But wherefore stay we? 'tis no time to talke.But wherefore stay we? 'Tis no time to talk.3H6 IV.v.24
Come then away, lets ha no more adoo.Come then, away; let's ha' no more ado.3H6 IV.v.27
The Gates made fast? / Brother, I like not this.The gates made fast! Brother, I like not this;3H6 IV.vii.10
For many men that stumble at the Threshold,For many men that stumble at the threshold3H6 IV.vii.11
Are well fore-told, that danger lurkes within.Are well foretold that danger lurks within.3H6 IV.vii.12
But when the Fox hath once got in his Nose,But when the fox hath once got in his nose,3H6 IV.vii.25
Hee'le soone finde meanes to make the Body follow.He'll soon find means to make the body follow.3H6 IV.vii.26
A wise stout Captaine, and soone perswaded.A wise stout captain, and soon persuaded!3H6 IV.vii.30
Brother, this is Sir Iohn Mountgomerie,Brother, this is Sir John Montgomery,3H6 IV.vii.40
Our trustie friend, vnlesse I be deceiu'd.Our trusty friend, unless I be deceived.3H6 IV.vii.41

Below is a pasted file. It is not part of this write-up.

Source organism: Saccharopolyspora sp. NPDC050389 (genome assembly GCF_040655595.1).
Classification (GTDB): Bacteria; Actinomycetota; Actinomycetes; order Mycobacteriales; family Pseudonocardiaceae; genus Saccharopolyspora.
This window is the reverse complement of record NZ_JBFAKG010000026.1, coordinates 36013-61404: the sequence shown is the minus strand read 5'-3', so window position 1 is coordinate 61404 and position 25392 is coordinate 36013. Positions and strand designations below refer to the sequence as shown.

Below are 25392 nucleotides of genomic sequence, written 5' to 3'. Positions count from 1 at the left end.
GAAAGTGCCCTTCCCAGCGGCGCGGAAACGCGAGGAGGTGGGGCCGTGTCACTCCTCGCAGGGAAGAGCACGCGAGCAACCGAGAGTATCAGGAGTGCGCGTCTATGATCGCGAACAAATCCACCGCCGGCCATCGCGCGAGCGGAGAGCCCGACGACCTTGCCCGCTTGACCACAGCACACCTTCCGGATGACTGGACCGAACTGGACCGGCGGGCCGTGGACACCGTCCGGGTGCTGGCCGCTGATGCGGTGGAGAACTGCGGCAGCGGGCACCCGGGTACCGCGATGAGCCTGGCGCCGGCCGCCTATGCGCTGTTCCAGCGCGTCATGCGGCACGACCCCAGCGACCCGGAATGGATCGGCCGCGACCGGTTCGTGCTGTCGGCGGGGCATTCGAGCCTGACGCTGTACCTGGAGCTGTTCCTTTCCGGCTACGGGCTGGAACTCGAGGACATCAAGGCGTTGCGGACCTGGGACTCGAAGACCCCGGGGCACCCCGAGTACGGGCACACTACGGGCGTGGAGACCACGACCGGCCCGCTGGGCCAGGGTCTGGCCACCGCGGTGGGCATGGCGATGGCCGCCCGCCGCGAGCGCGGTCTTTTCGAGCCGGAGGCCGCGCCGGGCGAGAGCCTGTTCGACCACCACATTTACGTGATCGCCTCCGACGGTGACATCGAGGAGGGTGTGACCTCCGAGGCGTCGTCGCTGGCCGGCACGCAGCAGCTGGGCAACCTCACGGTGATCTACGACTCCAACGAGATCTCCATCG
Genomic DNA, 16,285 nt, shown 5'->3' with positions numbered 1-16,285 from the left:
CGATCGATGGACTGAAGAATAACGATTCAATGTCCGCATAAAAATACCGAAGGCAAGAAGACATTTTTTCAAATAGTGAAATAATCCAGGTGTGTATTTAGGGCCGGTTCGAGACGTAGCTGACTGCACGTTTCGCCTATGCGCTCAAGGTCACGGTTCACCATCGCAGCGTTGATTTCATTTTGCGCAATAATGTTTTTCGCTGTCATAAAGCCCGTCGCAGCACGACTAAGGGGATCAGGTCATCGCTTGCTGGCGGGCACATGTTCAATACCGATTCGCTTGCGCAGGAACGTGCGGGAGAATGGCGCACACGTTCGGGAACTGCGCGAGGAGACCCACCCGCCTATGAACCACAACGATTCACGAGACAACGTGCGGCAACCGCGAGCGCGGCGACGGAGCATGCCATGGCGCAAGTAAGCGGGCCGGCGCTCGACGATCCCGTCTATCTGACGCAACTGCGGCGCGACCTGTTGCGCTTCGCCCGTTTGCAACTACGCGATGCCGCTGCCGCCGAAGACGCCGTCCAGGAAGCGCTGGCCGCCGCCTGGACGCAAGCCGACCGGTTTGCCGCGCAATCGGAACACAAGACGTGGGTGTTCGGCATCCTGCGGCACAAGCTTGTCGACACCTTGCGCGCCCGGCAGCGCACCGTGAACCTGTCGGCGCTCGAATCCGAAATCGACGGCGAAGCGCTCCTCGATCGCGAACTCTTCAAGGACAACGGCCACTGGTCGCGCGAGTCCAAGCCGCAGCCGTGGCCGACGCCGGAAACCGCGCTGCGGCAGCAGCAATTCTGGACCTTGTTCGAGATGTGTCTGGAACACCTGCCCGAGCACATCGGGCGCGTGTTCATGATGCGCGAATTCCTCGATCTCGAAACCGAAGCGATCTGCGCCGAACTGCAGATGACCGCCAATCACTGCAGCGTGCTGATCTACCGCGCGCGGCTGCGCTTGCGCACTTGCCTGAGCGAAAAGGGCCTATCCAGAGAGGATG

Why Brother, wherefore stand you on nice points?Why, brother, wherefore stand you on nice points?3H6 IV.vii.58
And fearelesse minds clyme soonest vnto Crowns.And fearless minds climb soonest unto crowns.3H6 IV.vii.62
Brother, we will proclaime you out of hand,Brother, we will proclaim you out of hand;3H6 IV.vii.63
The bruit thereof will bring you many friends.The bruit thereof will bring you many friends.3H6 IV.vii.64
All. ALL
Long liue Edward the Fourth.Long live Edward the Fourth!3H6 IV.vii.75
Away betimes, before his forces ioyne,Away betimes, before his forces join,3H6 IV.viii.62
And take the great-growne Traytor vnawares:And take the great-grown traitor unawares.3H6 IV.viii.63
Braue Warriors, march amaine towards Couentry.Brave warriors, march amain towards Coventry.3H6 IV.viii.64
See how the surly Warwicke mans the Wall.See how the surly Warwick mans the wall!3H6 V.i.17
I thought at least he would haue said the King,I thought at least he would have said ‘ the King.’3H6 V.i.29
Or did he make the Ieast against his will?Or did he make the jest against his will?3H6 V.i.30
I, by my faith, for a poore Earle to giue,Ay, by my faith, for a poor earl to give;3H6 V.i.32
Ile doe thee seruice for so good a gift.I'll do thee service for so good a gift.3H6 V.i.33
Alas, that Warwicke had no more fore-cast,Alas, that Warwick had no more forecast,3H6 V.i.42
But whiles he thought to steale the single Ten,But whiles he thought to steal the single ten,3H6 V.i.43
The King was slyly finger'd from the Deck:The king was slily fingered from the deck!3H6 V.i.44